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Travel Through Nevada’s Valley of Fire & Cathedral Gorge

Many visitors to Nevada stick to the bright lights of Las Vegas, but RVers are a little more adventurous. Nevada is home to a wide range of landscapes and some of the most interesting can be found in its deserts and rock formations.

Two state parks on the east side of the state, Cathedral Gorge State Park and Valley of Fire State Park are two very different ways to see a variety of desert colors. In addition, the parks offer both day use and RV campgrounds and are small enough to see in a day or two.

Valley of Fire State Park is about 50 miles north of Las Vegas.

Photos by Christina Nellemann

Valley of Fire State Park is located about 50 miles north of Las Vegas and is Nevada’s oldest state park. It contains 40,000 acres of red Aztec sandstone in a multitude of formations.

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The park also contains 2,000-year-old petroglyphs in amazing condition as well as ancient petrified trees. This part of the desert also has a wide range of flowers, cholla and barrel cactus, and creosote bush. Animals like the horned toad, rabbits, and quail can be seen. The park offers plenty of hiking trails and ways to explore the rocks. Pets are also allowed on leash.

The two campgrounds in the park offer shade and privacy.


There are two fee-use campgrounds inside Valley of Fire State Park with a total of 72 sites. The Atlatl Rock campground (named for an ancient hunting device) has 44 sites for campers and tents and some are tucked into the rock formations for ultimate privacy.

There is a section for RVs that need full hookups and a dump station is nearby. The campground also has water, fire rings, flush toilets, and free hot showers. Each site has a table and a metal shade structure to protect you from the sun and sudden rainstorms.


Arch Rock campground is just up the road from Atlatl Rock and features 29 sites for both campers and tents. There are no showers at Arch Rock, but there are pit toilets, fire rings, and the same strong metal shade shelters over the picnic tables.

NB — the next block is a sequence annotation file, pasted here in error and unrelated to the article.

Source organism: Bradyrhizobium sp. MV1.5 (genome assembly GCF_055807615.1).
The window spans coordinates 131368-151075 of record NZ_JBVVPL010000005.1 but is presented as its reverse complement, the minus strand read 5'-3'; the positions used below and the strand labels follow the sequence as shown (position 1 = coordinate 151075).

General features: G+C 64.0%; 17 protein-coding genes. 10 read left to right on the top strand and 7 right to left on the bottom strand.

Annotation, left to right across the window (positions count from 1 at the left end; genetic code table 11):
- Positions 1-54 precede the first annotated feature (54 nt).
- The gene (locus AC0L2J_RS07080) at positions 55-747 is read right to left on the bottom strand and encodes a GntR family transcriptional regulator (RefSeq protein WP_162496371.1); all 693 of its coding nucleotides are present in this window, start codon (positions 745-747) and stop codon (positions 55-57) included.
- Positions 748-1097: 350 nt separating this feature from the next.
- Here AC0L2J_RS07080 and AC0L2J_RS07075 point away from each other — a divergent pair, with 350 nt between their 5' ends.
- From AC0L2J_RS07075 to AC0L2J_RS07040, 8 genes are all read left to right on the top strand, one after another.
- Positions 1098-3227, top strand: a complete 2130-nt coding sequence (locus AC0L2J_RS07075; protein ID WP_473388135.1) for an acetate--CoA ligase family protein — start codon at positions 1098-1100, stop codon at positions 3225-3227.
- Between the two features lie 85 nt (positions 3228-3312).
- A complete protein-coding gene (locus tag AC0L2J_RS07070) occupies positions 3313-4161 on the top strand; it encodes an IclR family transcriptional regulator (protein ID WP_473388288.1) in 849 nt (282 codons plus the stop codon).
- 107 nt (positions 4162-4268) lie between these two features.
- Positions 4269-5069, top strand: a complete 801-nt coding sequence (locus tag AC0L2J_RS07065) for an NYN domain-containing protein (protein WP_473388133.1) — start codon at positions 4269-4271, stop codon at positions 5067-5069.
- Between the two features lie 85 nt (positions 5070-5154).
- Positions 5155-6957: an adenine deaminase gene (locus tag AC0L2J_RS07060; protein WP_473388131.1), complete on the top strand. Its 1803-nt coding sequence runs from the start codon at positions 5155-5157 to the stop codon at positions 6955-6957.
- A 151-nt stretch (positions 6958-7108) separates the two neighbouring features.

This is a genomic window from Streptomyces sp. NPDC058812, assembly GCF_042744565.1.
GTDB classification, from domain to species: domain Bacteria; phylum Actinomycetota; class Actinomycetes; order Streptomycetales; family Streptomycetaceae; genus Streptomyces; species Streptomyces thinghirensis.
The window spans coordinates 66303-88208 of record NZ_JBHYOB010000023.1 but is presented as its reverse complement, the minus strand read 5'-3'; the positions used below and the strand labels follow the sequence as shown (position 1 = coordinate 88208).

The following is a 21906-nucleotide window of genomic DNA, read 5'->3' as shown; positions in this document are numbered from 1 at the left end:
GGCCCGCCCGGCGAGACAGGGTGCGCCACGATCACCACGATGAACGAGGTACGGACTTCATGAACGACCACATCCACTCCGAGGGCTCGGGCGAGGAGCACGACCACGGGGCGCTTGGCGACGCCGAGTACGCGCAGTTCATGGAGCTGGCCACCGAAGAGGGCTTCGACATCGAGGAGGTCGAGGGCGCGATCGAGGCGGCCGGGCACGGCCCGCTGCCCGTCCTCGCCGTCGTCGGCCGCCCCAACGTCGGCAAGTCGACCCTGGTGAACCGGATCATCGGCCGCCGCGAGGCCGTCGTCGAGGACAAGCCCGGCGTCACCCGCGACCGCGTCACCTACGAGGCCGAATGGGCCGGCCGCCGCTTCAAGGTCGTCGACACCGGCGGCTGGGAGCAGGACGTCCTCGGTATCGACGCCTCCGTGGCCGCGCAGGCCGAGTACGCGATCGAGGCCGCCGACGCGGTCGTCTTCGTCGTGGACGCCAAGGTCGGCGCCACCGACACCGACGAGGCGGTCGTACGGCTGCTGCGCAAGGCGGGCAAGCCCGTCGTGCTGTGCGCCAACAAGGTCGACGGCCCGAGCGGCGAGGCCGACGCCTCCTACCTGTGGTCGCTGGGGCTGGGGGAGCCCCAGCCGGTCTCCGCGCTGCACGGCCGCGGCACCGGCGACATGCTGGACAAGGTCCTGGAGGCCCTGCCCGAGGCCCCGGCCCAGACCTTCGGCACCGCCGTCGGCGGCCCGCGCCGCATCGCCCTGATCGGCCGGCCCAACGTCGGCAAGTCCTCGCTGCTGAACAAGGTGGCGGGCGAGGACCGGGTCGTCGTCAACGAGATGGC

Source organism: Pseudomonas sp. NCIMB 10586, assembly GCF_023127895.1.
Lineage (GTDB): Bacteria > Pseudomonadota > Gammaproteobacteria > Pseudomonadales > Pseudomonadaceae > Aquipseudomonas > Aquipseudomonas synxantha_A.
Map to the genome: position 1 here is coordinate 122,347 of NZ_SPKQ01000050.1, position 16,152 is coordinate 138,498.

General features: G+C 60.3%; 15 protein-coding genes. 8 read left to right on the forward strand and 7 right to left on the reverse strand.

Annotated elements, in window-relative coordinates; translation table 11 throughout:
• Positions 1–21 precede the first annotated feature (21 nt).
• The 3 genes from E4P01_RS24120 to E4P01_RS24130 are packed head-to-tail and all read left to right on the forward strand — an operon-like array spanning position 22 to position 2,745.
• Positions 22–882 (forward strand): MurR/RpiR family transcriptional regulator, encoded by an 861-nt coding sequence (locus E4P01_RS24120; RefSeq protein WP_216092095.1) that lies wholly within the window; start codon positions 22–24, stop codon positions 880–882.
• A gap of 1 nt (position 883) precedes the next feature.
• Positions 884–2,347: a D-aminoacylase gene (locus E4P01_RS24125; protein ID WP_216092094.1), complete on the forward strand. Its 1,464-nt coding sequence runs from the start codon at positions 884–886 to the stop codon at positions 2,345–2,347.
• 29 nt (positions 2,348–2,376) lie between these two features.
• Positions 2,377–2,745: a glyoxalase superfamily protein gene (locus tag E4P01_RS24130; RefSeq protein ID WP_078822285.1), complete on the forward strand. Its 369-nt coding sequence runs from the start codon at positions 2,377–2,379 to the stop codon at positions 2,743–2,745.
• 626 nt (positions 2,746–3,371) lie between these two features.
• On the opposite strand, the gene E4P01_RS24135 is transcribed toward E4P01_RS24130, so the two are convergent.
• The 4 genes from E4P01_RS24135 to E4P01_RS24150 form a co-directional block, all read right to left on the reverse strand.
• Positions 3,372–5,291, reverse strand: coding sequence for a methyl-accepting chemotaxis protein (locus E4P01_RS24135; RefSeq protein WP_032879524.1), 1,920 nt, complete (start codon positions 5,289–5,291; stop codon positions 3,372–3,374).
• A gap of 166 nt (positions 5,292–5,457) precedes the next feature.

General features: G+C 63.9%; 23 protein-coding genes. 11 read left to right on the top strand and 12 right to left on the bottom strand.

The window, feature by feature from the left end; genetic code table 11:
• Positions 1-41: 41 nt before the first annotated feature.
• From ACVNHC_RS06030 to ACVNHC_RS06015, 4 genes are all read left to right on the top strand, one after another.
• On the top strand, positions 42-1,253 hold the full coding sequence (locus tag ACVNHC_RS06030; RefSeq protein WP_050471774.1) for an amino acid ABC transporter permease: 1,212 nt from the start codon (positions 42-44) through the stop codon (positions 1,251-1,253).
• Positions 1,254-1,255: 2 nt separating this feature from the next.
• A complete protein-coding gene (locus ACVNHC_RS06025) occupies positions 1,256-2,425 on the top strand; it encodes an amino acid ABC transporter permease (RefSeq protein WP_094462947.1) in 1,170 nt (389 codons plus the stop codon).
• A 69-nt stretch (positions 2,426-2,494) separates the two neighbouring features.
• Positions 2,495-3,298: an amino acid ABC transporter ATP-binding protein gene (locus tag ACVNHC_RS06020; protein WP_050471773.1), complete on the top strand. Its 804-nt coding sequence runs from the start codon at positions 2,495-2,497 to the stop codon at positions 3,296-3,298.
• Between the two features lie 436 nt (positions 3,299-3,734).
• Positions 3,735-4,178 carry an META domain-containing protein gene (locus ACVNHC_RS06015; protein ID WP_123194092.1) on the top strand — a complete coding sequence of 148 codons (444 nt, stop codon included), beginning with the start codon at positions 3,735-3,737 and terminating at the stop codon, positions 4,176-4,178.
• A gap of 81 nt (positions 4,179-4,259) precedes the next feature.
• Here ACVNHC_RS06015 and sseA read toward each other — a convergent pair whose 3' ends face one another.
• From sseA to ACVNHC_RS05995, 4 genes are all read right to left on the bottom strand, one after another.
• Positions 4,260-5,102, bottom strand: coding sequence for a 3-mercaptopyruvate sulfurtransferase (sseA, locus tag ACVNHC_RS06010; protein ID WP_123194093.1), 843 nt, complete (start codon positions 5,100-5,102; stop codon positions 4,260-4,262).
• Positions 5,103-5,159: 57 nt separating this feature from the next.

The more private sites are located in the rear portion of Arch Rock and some may only fit a smaller camper or trailer. Valley of Fire State Park also has a group area that can accommodate about 45 people, but parking is limited for the group area and must be reserved with the visitor’s center.

The roads through the park have excellent sandstone views.


Ancient petroglyphs can easily be seen around the park.


If you do take your RV or trailer into the Valley of Fire, the parking areas at some of the trails are limited and there are very few spots along the side of the road to pull over.

Hitting the road early in the morning will guarantee you a spot at some of the more popular trails like Mouse’s Tank or Fire Wave. For more travel ease, there are two entrances into the park. However, the roads do curve and have a few sections with dips, so keep an eye on your speed.


Because Valley of Fire is so close to Las Vegas, the campgrounds can get full very quickly on the weekends. If you can, plan to get to the valley early in the day and grab a site by mid-morning or early afternoon. Most sites are taken after the sun goes down.

Cathedral Gorge State Park is remote and a great place to view the stars.


A lesser-known park in eastern Nevada is Cathedral Gorge. Located near the small towns of Pioche and Panaca near the Utah border, Cathedral Gorge is known for its odd formations and caves made from bentonite clay.

This park is very different and much smaller from Valley of Fire, but just as interesting. The clay has worn away from erosion to create strange structures that look like melting chocolate ice cream. Several of the formations create caves that you can explore. The temperature becomes much cooler the deeper into the caves you go.


Cathedral Gorge State Park has one fee-use campground with 22 sites. Some of the sites have electricity, but you will need to pay extra for it. Each site has a picnic table with a metal shade structure, fire pit, and views of the surrounding mountains and cathedral formations.


The campground also has water, flush toilets, and free hot showers. A small group area with grass is available for reservation. The park has a four-mile loop trail that connects to the campground and day use area.

See also: Surviving Highway 50: America’s Loneliest Road